Brand Review: Bosideng

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I find most press releases about new menswear launches to be rather depressing. ‘Exciting’ they say. ‘Dynamic’ they boast. It is hardly surprising that the most rudimentary examination usually proves that they are neither. I was recently contacted about one of the new entrants into the London menswear market, Chinese firm Bosideng, who had just opened a three-storey flagship store on South Molton Street between Oxford Street and Brook Street. Impressed by the location – and the lack of cheap adjectives in the press release – I decided to take a look.

The story of Bosideng is rather charming. Gao Dekang, now Chairman and CEO of Bosideng, began making clothing for a village down in Shanjing, China. Believing that he would make a success on a bigger stage, he cycled all the way to Shanghai – some 80km – where he demonstrated his skill in making a pair of men’s trousers in 17 minutes.

‘Down apparel’ is how Bosideng describe themselves – just think of a Chinese Moncler. However, ‘down apparel’ is not what I was thinking as I swept past the racks of wool blazers, tweeds, suits and overcoats. Yes, the down clothing is there; that slick, James Bond-esque, charcoal-y stuff that looks frightfully expensive and has often been copied by high-street magpies like Zara and Reiss. However, it didn’t dominate and complemented the more formal collection of clothing; the opposite effect of a company that specialises in down apparel, perhaps?

The quality of the individual pieces is high; the wool is beautifully soft and thick – no corners have been cut on the materials – and the design is chic and minimalist, albeit slightly utilitarian and severe. Steely grey is clearly the mantra of the autumn/winter collection, so don’t expect much in the way of colour. Or pattern. This might be a Chinese company but the collection is very European (appropriate, as it is made there); think Zegna – if he lived in London and skied in Wengen.

However, it all seemed rather familiar. It wasn’t that the brand had copied and pasted another brand’s entire aesthetic, rather they’d magpied – much like Zara – from a number; “That’s a bit Hackett” I thought, looking at a tweed jacket; “Very RL Black Label” I smiled, looking at a quilted jacket. Nick Holland, known for his eccentric Holland Esquire label and for co-founding Pretty Green with Liam Gallagher, is one of the creative directors (along with Pretty Green designer, Ash Gangotra) but the rockstar touches that he is famous for are absent in the Bosideng collection.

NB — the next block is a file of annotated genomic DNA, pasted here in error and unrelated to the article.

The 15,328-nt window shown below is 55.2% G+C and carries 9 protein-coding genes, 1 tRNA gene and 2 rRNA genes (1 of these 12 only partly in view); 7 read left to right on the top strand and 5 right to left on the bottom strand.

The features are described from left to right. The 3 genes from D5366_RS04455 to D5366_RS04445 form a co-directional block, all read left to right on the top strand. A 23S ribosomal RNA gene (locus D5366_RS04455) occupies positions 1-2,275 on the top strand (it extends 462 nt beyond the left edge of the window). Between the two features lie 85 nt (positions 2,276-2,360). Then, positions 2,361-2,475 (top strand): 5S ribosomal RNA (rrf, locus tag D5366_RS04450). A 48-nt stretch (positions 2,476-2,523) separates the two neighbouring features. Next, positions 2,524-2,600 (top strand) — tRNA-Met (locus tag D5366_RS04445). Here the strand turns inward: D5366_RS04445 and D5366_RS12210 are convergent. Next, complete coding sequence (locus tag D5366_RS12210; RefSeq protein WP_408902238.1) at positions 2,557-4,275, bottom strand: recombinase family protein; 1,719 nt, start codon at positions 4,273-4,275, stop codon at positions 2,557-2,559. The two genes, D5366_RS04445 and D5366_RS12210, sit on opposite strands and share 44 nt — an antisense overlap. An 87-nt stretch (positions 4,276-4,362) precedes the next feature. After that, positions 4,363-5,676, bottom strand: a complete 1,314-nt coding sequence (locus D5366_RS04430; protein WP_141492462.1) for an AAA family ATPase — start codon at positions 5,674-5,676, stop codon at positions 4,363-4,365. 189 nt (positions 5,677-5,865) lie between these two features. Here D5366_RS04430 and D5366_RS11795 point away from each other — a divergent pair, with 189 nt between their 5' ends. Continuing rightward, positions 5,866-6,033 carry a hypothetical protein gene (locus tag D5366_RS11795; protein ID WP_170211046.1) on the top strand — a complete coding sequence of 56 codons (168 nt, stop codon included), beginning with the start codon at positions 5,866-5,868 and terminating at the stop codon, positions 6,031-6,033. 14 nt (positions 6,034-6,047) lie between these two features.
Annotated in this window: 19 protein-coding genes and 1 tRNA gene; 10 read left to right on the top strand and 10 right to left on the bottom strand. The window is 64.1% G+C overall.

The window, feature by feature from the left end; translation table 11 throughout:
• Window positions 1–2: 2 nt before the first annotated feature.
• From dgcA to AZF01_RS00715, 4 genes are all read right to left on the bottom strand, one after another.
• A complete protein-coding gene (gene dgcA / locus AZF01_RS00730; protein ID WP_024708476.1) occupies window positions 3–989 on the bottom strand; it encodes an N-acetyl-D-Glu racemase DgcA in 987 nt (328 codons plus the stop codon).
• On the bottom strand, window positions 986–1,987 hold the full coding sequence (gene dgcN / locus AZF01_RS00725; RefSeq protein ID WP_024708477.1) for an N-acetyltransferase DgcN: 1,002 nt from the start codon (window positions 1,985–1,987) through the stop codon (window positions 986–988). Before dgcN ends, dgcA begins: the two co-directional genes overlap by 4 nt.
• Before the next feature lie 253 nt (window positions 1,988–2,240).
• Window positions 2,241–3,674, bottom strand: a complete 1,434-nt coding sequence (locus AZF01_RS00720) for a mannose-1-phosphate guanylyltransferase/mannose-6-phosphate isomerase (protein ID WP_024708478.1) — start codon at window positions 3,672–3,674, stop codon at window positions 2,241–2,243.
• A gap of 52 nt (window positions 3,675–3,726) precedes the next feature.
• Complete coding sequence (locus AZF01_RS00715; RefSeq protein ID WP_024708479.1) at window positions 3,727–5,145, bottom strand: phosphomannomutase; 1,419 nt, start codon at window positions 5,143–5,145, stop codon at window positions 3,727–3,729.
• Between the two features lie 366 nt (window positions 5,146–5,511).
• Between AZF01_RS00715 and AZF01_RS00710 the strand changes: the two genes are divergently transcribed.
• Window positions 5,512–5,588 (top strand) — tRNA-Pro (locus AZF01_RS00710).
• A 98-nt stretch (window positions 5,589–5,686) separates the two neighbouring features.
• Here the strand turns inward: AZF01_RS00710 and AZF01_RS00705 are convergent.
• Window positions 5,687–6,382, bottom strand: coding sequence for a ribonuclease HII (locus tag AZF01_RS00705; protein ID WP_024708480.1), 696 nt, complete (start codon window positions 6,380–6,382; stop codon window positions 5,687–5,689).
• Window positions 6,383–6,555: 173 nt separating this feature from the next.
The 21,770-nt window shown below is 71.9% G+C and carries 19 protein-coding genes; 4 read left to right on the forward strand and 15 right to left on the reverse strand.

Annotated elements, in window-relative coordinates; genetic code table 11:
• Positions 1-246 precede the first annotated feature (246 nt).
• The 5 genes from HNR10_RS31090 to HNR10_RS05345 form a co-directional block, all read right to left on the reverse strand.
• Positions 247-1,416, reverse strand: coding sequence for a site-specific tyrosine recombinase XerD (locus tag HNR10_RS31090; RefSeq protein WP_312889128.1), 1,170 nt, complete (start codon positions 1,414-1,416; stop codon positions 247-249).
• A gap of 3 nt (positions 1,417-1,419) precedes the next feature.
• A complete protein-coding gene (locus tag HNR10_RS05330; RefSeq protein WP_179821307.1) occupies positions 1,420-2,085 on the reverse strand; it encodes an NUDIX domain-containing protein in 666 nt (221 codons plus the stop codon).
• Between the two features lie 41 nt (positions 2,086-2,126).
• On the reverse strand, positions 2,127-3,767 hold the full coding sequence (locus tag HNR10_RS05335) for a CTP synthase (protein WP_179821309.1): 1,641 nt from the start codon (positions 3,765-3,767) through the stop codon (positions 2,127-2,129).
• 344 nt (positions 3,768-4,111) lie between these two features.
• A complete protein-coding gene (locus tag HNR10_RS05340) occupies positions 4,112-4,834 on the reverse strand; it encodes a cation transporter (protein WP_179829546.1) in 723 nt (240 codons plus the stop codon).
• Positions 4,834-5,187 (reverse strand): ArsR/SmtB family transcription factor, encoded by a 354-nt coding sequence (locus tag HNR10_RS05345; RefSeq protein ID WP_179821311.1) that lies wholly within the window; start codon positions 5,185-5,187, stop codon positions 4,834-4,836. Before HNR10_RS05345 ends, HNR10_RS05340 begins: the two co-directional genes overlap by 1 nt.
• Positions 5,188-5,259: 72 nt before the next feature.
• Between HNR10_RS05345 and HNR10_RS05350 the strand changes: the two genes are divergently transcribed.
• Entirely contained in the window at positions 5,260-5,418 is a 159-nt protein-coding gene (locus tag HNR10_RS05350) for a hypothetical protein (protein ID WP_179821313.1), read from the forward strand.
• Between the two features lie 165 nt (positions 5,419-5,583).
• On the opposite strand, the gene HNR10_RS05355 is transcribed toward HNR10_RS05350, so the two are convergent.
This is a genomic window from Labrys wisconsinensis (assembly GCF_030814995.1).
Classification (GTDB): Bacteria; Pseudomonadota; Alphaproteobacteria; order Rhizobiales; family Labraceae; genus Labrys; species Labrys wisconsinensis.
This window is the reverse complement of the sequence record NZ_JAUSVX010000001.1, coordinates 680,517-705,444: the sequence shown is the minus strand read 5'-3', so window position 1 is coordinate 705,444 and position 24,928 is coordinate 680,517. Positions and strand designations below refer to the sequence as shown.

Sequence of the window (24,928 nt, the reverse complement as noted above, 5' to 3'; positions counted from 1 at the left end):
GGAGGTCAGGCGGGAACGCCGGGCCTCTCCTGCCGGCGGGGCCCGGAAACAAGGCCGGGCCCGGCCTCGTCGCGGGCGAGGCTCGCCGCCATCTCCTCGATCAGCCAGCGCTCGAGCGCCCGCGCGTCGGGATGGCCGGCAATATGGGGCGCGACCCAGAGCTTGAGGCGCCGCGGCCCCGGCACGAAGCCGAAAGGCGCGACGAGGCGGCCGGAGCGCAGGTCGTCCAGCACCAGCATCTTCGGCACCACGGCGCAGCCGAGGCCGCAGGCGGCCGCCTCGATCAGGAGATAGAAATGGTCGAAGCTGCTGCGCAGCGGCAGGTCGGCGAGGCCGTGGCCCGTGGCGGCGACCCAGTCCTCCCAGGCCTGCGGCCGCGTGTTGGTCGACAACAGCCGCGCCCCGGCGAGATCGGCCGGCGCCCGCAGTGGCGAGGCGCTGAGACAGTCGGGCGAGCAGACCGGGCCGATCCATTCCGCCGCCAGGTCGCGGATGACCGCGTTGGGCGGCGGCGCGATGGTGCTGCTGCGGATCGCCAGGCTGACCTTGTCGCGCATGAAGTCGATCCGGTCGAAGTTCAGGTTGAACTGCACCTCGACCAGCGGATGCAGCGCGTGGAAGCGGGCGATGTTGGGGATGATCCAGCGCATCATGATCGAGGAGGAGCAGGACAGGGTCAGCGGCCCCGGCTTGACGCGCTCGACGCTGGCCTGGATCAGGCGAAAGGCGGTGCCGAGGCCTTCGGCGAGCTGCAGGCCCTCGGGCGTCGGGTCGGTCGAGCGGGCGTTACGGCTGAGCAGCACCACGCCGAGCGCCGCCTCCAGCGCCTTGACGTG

However, this is no bad thing. Pretty Green now looks pretty dated. Luxury clothing has been redefined. Dotting their squeaky, sporty style amongst the flannel trousers, tweed and wool blazers, Bosideng have a formula that produces a brand that is greater than the sum of its parts; the quilted jacket and wool trousers don’t look half bad when mashed together, the sportier items lend the smarter items an attractive air of youth, whereas the sharp tailoring provides credibility to the not-inexpensive offer overall. Bosideng will find that high-end menswear is a congested market in London, and that being able to boast a store in the city can be a short-lived experience. An appealing but not exactly unique offer needs promotion. Let’s see if they can succeed where others have failed.


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Winston Chesterfield is an amateur composer, fashion blogger, trained lawyer and style aficionado. He lives in Westminster, London and blogs at www.levraiwinston.com.